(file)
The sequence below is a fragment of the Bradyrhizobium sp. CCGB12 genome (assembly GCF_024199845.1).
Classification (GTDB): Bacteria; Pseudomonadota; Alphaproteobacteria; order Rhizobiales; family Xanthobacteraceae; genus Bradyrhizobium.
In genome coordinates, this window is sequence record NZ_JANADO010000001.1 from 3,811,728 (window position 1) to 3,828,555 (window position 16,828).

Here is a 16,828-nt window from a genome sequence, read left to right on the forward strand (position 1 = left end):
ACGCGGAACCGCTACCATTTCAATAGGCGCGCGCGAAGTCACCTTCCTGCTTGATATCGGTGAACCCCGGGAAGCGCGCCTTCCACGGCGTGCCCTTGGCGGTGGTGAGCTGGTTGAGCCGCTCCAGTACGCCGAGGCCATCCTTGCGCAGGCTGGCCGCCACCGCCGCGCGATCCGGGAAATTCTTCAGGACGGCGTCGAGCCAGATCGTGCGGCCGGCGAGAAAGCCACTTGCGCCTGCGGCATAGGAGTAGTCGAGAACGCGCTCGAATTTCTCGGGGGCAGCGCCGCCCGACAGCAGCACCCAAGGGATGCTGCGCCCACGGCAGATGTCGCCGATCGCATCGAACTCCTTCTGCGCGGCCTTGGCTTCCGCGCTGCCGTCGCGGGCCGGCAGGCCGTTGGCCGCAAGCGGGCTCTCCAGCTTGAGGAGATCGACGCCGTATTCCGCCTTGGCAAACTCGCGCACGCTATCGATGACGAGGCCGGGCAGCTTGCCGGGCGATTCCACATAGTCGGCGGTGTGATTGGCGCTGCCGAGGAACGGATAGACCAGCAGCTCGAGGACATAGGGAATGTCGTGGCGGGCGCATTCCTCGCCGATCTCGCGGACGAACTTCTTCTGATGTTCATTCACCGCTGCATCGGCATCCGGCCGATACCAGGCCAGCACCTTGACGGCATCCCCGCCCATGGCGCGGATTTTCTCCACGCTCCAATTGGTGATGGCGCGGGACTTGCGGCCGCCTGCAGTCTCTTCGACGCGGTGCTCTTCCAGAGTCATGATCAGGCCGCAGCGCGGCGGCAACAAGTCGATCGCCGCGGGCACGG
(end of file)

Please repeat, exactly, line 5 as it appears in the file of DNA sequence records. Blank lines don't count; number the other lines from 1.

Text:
ACGCGGAACCGCTACCATTTCAATAGGCGCGCGCGAAGTCACCTTCCTGCTTGATATCGGTGAACCCCGGGAAGCGCGCCTTCCACGGCGTGCCCTTGGCGGTGGTGAGCTGGTTGAGCCGCTCCAGTACGCCGAGGCCATCCTTGCGCAGGCTGGCCGCCACCGCCGCGCGATCCGGGAAATTCTTCAGGACGGCGTCGAGCCAGATCGTGCGGCCGGCGAGAAAGCCACTTGCGCCTGCGGCATAGGAGTAGTCGAGAACGCGCTCGAATTTCTCGGGGGCAGCGCCGCCCGACAGCAGCACCCAAGGGATGCTGCGCCCACGGCAGATGTCGCCGATCGCATCGAACTCCTTCTGCGCGGCCTTGGCTTCCGCGCTGCCGTCGCGGGCCGGCAGGCCGTTGGCCGCAAGCGGGCTCTCCAGCTTGAGGAGATCGACGCCGTATTCCGCCTTGGCAAACTCGCGCACGCTATCGATGACGAGGCCGGGCAGCTTGCCGGGCGATTCCACATAGTCGGCGGTGTGATTGGCGCTGCCGAGGAACGGATAGACCAGCAGCTCGAGGACATAGGGAATGTCGTGGCGGGCGCATTCCTCGCCGATCTCGCGGACGAACTTCTTCTGATGTTCATTCACCGCTGCATCGGCATCCGGCCGATACCAGGCCAGCACCTTGACGGCATCCCCGCCCATGGCGCGGATTTTCTCCACGCTCCAATTGGTGATGGCGCGGGACTTGCGGCCGCCTGCAGTCTCTTCGACGCGGTGCTCTTCCAGAGTCATGATCAGGCCGCAGCGCGGCGGCAACAAGTCGATCGCCGCGGGCACGG